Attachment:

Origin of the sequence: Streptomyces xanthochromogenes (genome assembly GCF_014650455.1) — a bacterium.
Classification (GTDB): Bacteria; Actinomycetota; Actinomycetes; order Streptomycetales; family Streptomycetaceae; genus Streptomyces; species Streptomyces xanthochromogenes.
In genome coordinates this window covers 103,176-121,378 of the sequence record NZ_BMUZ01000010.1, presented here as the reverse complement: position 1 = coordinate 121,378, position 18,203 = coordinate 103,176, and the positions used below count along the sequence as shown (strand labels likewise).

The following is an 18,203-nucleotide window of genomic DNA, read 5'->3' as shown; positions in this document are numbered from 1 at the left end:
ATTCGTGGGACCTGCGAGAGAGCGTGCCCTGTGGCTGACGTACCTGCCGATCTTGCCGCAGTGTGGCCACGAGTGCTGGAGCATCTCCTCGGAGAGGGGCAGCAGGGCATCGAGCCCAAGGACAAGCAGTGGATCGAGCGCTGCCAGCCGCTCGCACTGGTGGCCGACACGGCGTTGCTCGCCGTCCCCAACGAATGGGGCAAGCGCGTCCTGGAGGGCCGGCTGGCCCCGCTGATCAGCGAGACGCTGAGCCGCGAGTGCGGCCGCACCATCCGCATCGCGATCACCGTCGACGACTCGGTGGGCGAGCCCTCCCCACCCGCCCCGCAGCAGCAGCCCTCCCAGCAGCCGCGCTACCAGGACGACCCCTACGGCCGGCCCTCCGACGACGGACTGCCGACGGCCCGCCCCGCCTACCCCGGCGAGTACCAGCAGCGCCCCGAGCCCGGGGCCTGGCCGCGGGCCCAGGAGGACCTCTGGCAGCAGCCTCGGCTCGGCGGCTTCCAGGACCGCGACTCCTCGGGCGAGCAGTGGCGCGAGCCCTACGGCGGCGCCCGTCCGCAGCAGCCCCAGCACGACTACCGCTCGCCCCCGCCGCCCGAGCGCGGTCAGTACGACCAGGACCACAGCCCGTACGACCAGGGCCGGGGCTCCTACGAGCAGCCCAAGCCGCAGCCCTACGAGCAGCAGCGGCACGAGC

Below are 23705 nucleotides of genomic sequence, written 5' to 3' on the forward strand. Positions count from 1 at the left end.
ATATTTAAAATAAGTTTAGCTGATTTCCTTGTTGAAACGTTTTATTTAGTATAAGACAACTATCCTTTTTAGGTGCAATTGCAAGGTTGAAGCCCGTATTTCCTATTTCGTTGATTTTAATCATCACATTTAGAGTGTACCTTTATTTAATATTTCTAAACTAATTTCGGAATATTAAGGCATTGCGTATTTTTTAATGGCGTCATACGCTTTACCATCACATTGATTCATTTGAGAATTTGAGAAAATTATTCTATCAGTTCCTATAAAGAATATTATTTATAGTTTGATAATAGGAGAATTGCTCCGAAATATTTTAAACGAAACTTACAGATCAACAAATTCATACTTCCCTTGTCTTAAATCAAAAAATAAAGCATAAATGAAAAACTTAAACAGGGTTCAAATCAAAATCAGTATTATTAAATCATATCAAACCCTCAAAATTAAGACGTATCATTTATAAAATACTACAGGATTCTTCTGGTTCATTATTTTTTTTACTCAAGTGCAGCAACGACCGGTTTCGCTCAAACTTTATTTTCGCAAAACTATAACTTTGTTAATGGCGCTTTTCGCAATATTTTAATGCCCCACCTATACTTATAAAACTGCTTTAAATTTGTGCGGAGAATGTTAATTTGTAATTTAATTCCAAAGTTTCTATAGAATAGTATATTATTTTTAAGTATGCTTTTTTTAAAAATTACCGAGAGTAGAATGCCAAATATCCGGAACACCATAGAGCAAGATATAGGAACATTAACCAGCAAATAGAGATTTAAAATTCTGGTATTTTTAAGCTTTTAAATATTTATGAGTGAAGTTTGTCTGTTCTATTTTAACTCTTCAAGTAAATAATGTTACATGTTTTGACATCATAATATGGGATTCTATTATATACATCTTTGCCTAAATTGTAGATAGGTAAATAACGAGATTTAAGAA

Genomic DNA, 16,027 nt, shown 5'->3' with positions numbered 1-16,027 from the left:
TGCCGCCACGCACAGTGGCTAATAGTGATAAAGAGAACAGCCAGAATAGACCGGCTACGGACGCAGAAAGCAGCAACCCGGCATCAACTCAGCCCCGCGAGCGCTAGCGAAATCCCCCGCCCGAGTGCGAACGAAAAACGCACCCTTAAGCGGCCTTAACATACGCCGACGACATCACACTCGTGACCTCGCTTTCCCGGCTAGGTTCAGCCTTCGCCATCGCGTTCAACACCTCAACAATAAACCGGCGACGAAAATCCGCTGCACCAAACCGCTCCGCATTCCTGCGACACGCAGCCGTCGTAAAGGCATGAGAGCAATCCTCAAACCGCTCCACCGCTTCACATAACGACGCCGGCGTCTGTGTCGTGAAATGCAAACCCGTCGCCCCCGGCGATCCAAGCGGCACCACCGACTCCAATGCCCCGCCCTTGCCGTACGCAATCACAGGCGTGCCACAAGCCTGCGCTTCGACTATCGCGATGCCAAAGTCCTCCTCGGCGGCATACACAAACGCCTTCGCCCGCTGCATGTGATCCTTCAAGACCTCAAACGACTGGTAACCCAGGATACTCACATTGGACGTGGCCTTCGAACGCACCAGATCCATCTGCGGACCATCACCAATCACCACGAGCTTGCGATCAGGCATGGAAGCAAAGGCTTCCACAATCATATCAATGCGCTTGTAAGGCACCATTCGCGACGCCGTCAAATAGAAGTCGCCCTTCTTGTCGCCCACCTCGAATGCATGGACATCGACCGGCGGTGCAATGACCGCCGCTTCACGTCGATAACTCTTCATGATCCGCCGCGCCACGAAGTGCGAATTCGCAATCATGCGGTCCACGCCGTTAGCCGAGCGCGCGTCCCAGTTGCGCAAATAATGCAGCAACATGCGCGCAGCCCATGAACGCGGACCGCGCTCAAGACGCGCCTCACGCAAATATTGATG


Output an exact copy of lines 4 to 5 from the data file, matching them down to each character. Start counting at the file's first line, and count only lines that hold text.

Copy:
The following is an 18,203-nucleotide window of genomic DNA, read 5'->3' as shown; positions in this document are numbered from 1 at the left end:
ATTCGTGGGACCTGCGAGAGAGCGTGCCCTGTGGCTGACGTACCTGCCGATCTTGCCGCAGTGTGGCCACGAGTGCTGGAGCATCTCCTCGGAGAGGGGCAGCAGGGCATCGAGCCCAAGGACAAGCAGTGGATCGAGCGCTGCCAGCCGCTCGCACTGGTGGCCGACACGGCGTTGCTCGCCGTCCCCAACGAATGGGGCAAGCGCGTCCTGGAGGGCCGGCTGGCCCCGCTGATCAGCGAGACGCTGAGCCGCGAGTGCGGCCGCACCATCCGCATCGCGATCACCGTCGACGACTCGGTGGGCGAGCCCTCCCCACCCGCCCCGCAGCAGCAGCCCTCCCAGCAGCCGCGCTACCAGGACGACCCCTACGGCCGGCCCTCCGACGACGGACTGCCGACGGCCCGCCCCGCCTACCCCGGCGAGTACCAGCAGCGCCCCGAGCCCGGGGCCTGGCCGCGGGCCCAGGAGGACCTCTGGCAGCAGCCTCGGCTCGGCGGCTTCCAGGACCGCGACTCCTCGGGCGAGCAGTGGCGCGAGCCCTACGGCGGCGCCCGTCCGCAGCAGCCCCAGCACGACTACCGCTCGCCCCCGCCGCCCGAGCGCGGTCAGTACGACCAGGACCACAGCCCGTACGACCAGGGCCGGGGCTCCTACGAGCAGCCCAAGCCGCAGCCCTACGAGCAGCAGCGGCACGAGC